Is it harder to buy your first home, or your second?

You’ve no doubt heard how hard it is for first-time buyers to get onto the property ladder. But, no-one really talks about what happens next.

Does the struggle end once you own a property? Or could it be just as hard to make the move to your second home?

According to research from Nationwide, 89% of people who already own their first home believe that making the jump to a second home is more difficult now than it was 10 years ago.

Barriers to buying a home

For first-time buyers, the biggest barriers to securing the ideal home are:

  • Local house prices (33%)
  • Unaffordable mortgage payments (24%)
  • Fear of failing to get a mortgage (17%)
  • Existing debt (20%)
  • Solicitors’ or mortgage arrangement fees (15%)
  • The cost of stamp duty (8%)
  • Stagnating wages (11%)

(Source: Yorkshire Building Society)

Meanwhile, the issues holding second-time buyers back are not that much different:

  • House prices (38%)
  • Location (25%)
  • Deposit required (18%)
  • Moving costs (15%)
  • Negative equity (8%)

As a result, one in five (21%) said they have found themselves stuck in a house that is too small for their family or in an area they don’t like due to housing affordability (16%).

(source: Nationwide)

Making bigger sacrifices?

85% of people looking to move to their second property will need to make sacrifices to do so. These include smaller things such as:

  • Nights out (55%)
  • Eating out (48%)
  • Holidays or weekends away (33%)

But can also range to substantial lifestyle changes, including:

  • Changing career or job (27%)
  • Increasing working hours (26%)
  • Delaying plans for starting a family (19%)
  • Postponing wedding plans (16%)
  • Leaving their spouse or partner (14%)

10% of people who own their first home say that the sacrifices they had to make to get there were not worth it. Meanwhile, 40% say that their children have been affected by the lifestyle changes necessary to afford to buy a house.

The most common sacrifices among first-time buyers include:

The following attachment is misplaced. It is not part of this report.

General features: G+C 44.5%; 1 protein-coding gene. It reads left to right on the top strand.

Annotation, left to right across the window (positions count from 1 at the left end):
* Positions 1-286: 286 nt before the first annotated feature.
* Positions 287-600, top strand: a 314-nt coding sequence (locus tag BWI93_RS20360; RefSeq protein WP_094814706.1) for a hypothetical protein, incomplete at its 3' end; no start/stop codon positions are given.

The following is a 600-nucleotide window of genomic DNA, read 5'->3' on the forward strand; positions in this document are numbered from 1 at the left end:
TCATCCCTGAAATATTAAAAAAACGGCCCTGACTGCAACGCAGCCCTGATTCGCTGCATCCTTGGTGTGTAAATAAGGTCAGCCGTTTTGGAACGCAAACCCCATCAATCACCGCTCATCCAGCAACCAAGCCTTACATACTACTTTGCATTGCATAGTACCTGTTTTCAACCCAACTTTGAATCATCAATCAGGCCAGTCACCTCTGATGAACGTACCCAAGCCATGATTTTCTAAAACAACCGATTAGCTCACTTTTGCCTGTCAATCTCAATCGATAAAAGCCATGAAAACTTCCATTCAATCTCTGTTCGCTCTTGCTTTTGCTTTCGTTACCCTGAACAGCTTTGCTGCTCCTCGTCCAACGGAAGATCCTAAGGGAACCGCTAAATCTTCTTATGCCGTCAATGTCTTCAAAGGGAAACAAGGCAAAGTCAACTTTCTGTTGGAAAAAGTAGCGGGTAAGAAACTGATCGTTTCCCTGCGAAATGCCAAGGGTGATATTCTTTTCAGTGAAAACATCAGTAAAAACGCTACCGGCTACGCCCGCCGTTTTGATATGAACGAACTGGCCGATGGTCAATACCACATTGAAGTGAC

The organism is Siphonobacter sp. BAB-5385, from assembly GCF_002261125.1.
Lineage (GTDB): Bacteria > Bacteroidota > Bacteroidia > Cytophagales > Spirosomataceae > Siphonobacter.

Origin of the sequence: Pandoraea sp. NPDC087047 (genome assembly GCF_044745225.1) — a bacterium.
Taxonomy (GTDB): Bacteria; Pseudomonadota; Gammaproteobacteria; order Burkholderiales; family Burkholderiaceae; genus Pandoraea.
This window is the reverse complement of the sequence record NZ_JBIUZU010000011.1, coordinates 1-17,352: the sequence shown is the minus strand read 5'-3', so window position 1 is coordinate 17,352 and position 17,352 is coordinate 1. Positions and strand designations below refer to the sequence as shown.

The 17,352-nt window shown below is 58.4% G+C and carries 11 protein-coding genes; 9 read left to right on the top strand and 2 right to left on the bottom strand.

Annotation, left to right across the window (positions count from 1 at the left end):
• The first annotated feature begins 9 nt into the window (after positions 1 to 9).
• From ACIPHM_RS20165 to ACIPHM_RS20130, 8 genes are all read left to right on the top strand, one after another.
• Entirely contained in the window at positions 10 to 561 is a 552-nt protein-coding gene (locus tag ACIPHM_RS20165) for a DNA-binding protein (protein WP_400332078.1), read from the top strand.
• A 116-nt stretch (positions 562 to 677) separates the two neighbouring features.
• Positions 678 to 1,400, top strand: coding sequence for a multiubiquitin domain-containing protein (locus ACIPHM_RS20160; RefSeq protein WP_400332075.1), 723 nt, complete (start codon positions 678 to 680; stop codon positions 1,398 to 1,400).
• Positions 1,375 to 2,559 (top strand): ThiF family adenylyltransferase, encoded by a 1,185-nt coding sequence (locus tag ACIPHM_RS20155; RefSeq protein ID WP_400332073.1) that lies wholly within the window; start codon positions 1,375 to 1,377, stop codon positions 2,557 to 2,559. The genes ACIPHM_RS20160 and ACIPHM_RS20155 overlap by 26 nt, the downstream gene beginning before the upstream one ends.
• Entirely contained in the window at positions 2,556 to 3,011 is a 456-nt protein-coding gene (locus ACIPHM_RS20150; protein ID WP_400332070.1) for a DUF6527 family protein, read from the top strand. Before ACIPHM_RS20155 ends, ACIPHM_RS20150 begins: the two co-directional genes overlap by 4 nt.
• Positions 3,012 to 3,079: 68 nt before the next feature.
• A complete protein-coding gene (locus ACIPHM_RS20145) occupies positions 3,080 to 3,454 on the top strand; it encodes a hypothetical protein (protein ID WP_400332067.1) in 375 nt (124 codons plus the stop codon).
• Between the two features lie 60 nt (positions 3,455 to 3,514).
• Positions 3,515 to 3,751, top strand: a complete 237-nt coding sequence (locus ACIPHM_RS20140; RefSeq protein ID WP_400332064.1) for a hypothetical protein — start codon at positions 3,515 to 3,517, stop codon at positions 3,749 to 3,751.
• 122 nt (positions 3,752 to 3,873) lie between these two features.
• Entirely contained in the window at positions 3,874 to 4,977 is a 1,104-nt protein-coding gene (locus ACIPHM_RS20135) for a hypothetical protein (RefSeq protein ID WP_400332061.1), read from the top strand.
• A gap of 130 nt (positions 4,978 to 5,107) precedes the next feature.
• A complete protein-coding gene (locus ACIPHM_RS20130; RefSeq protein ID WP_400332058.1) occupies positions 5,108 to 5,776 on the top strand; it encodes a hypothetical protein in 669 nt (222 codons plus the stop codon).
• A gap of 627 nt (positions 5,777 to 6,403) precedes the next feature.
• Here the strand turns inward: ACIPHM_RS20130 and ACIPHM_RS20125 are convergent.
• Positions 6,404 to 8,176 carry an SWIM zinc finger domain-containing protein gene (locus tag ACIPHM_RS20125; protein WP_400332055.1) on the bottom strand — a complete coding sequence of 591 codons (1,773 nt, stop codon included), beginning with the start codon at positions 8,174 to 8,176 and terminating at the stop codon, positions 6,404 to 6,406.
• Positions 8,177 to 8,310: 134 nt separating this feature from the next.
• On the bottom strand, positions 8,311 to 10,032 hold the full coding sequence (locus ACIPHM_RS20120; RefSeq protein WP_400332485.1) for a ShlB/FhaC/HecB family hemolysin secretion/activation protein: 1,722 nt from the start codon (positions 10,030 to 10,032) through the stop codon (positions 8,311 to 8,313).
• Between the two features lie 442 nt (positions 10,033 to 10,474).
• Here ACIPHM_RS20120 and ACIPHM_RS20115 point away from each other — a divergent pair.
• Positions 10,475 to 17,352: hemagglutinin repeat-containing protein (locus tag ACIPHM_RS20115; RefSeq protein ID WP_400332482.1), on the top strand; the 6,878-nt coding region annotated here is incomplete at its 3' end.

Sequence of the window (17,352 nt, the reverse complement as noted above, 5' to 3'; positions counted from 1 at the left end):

• Moving away from family (40%)
  • Leaving friends behind (31%)
  • Increasing the commute to work (28%)
  • Giving up additional bedrooms (25%)
  • Compromising on having a garden (15%).


While these sacrifices may have been part of making a first home purchase, those who are looking to buy their second property are less willing to compromise on their ideal home. Second-time buyers may be willing to give up:

  • A conservatory (35%)
  • A garage (29%)
  • A driveway (22%)
  • The ideal school (20%)

But, for many home movers, there are some factors which are non-negotiable. In fact, 21% are unwilling to sacrifice any of their requirements. Which may explain why 35% are delaying their second home purchase until they find the right property.

So, who has it worse?

It is difficult to say, given that the profiles and needs of the two groups are so far apart. Though first-time buyers are more commonly discussed, both groups face similar issues when looking to buy a home.

Fortunately, there are options available for both to improve their home-buying prospects, through careful financial planning and with expert help.

Some things are never worth sacrificing

It may be necessary to make some cutbacks when looking to buy a new property. However, there are certain things that you should never give up, including:

Workplace Pension: If you are enrolled into a pension scheme which sees both you and your employer make contributions to your eventual retirement income, do not opt out of it. It can be tempting to have that money available to you immediately. But, the added employer contributions and tax relief mean that you are giving up far more in later life.

Credit rating: Don’t take risks with your credit to secure a home. If you are working to improve your credit score, it is better to wait until you can access affordable interest rates through reputable companies than risking defaulting on high repayments and losing the home you have worked hard to secure.

Physical safety: Moving into a less-reputable area may mean that you can afford a bigger home, or that your mortgage repayments are lower. However, it is not worth sacrificing your mental wellbeing and potentially becoming a victim of crime as a result. 14% of people living in their first property have moved to a higher-crime area for affordability. As a result, 18% have witnessed burglaries and 30% are paying higher home insurance premiums.

Happiness: Buying your first or second home should be a positive step in life. If you find that giving up your ideal location, number of bedrooms or facing a longer commute makes you dread move-in day, then it is worth reconsidering whether it is the right property for you.

Turning dreams into reality

When looking to buy your first, or next, home, it is likely that you will face obstacles and difficulties. A financial adviser can help you to overcome these issues and create a plan which will take you from your current position, to owning a new home using methods and strategies which suit your needs, aspirations and lifestyle.

For more information, get in touch.